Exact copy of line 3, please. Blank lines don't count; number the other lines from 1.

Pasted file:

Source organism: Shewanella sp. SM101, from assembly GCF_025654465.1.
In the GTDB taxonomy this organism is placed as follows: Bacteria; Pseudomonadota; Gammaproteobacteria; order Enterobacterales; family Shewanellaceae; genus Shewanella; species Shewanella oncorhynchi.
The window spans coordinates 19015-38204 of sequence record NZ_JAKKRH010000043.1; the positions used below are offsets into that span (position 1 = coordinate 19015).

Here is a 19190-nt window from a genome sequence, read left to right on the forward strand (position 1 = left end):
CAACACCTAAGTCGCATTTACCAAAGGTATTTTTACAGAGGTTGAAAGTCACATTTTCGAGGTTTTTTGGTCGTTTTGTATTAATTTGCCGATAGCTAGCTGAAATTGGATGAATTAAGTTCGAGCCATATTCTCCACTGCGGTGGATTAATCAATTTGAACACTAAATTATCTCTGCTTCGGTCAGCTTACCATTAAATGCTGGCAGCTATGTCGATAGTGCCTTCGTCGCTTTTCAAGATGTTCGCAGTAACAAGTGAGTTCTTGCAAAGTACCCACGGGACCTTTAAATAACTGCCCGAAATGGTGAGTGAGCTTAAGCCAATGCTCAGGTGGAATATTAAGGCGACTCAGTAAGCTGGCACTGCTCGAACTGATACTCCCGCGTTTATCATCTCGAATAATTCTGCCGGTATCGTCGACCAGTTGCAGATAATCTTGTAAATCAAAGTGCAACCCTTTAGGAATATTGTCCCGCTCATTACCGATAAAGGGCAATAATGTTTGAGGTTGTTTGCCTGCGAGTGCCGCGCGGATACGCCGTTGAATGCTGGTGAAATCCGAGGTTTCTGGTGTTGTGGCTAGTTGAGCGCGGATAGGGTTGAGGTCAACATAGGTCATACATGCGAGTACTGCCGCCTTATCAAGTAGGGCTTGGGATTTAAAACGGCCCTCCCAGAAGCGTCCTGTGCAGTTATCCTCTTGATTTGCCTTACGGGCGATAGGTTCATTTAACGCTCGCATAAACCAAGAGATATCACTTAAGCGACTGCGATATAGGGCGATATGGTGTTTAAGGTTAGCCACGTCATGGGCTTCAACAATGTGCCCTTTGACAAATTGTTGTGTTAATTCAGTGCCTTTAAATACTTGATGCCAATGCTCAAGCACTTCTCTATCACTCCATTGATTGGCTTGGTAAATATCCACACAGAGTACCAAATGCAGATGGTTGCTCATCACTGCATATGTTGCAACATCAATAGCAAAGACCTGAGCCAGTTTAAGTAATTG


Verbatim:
The window spans coordinates 19015-38204 of sequence record NZ_JAKKRH010000043.1; the positions used below are offsets into that span (position 1 = coordinate 19015).